The Globe and Mail and Transcontinental have signed a $1.7 billion, 18-year deal for the Montreal-based printer to print the newspaper everywhere but the prairies.
The highlight of the deal (from the Globe press release) is a promise from Transcon to buy new presses capable of printing full-colour on all pages. Currently newspapers have to budget which pages get colour and which stay black, mainly because colour is a four-plate process (CMYK) and black requires only one plate and one colour ink. (The change will also mean a shorter paper and another redesign)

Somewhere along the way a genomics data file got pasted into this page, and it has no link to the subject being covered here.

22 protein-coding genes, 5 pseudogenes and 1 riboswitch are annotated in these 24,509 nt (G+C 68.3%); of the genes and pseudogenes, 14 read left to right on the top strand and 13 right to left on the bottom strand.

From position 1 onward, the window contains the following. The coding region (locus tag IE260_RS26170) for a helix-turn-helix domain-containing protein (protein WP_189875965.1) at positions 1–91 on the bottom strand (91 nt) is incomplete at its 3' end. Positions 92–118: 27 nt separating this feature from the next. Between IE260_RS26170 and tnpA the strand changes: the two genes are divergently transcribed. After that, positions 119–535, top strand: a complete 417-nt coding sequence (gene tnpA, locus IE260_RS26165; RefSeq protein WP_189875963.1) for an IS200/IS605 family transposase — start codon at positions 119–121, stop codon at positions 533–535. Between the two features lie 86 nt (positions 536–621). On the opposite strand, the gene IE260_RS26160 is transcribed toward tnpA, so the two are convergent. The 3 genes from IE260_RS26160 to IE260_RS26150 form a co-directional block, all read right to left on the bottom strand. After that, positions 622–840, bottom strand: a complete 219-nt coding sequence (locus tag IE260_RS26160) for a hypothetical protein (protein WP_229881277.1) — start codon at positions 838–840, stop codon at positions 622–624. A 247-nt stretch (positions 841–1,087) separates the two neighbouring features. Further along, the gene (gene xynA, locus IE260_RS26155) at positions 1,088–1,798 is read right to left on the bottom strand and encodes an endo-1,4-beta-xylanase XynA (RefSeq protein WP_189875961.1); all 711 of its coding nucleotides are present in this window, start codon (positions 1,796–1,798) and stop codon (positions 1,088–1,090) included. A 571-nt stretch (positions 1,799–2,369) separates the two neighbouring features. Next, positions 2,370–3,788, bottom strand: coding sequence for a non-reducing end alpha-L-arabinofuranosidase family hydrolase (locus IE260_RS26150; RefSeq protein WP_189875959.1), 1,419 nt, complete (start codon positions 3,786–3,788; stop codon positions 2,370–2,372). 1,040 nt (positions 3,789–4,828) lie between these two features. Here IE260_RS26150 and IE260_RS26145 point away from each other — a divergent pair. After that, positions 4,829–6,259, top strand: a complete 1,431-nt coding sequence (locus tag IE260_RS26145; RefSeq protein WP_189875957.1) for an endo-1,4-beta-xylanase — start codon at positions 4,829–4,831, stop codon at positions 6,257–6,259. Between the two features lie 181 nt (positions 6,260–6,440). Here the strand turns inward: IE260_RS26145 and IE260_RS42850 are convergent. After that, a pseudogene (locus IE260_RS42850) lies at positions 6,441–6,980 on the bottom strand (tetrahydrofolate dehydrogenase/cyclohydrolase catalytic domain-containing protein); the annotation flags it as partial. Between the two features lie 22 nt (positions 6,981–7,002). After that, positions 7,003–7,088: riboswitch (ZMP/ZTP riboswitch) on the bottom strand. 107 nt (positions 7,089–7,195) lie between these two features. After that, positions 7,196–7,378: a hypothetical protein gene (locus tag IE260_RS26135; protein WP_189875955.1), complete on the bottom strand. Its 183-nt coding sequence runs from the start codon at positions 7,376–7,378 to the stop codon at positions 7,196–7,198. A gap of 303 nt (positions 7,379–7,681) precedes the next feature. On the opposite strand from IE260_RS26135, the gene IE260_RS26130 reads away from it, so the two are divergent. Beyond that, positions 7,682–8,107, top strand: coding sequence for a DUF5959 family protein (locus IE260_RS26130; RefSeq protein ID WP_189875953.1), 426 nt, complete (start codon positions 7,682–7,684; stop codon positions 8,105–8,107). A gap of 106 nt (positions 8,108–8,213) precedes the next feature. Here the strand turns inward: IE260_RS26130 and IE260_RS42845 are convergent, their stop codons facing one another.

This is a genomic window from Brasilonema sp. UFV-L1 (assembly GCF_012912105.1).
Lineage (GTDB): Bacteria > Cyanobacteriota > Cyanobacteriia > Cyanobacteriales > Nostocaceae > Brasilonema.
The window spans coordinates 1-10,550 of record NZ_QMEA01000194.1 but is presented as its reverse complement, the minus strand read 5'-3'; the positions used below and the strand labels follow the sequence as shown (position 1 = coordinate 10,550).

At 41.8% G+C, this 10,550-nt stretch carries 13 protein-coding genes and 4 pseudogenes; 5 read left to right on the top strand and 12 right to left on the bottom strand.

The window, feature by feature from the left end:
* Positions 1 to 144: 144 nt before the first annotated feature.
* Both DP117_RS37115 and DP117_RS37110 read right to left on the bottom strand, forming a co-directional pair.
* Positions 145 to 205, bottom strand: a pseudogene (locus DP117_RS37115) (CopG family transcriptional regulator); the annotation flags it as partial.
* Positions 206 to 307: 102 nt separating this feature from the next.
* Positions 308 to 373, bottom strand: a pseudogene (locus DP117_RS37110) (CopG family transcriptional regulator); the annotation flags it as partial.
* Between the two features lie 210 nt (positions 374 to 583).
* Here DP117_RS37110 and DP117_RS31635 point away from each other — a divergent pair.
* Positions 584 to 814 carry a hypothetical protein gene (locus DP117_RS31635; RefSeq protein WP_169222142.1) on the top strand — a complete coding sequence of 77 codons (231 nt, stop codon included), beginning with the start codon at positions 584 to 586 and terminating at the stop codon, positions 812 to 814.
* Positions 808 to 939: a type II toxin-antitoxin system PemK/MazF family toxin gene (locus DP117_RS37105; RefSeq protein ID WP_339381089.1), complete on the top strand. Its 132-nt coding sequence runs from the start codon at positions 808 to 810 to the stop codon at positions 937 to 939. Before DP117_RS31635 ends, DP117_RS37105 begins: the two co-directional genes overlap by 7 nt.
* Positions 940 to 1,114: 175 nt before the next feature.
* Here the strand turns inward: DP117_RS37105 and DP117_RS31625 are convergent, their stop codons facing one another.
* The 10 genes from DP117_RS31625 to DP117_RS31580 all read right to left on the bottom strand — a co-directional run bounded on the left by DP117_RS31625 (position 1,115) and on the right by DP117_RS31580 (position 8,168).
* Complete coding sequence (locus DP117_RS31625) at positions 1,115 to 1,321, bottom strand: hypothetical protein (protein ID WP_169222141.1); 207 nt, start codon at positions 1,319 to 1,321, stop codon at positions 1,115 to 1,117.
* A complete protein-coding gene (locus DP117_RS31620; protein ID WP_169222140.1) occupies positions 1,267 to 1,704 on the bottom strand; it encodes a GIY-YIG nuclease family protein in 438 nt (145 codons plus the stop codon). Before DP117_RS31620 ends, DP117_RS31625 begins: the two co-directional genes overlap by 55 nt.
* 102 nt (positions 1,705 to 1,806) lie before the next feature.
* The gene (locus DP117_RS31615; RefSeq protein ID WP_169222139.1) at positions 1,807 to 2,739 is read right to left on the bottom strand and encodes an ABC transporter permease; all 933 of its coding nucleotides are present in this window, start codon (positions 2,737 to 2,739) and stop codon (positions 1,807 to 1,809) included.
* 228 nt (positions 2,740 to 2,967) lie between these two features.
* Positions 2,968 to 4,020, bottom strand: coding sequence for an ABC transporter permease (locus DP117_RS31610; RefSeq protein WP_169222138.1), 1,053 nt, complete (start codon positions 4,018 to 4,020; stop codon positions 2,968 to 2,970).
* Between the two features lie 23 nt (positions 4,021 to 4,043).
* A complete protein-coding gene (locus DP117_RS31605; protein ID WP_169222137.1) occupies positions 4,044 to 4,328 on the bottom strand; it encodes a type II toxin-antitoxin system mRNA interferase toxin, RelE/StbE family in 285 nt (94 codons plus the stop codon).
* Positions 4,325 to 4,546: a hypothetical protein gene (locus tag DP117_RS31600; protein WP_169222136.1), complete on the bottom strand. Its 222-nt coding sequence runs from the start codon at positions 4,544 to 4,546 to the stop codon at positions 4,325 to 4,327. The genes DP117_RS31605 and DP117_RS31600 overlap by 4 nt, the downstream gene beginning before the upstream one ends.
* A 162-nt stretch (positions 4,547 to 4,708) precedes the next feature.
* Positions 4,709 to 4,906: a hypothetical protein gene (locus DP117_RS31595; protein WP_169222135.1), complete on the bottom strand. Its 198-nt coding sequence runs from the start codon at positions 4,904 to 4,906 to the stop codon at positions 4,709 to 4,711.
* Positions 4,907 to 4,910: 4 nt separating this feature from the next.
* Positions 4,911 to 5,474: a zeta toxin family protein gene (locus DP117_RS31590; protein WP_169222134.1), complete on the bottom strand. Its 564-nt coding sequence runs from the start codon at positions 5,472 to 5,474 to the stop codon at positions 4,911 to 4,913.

That sounds pretty cool. But spending $200 million on new presses to satisfy an 18-year deal (2010-2028) when we’re not even sure that newspapers are going to last that long?
Like the New York Times and other larger papers, the Globe will probably weather the crisis a bit longer than most (the fact that it hasn’t drastically cut the number of journalists recently certainly helps). But 20 years is a long time in the future, especially when you consider where we were 20 years ago. In 1988, newspaper staffs were at their peak, television production values practically nonexistent, and nobody knew what the Internet was.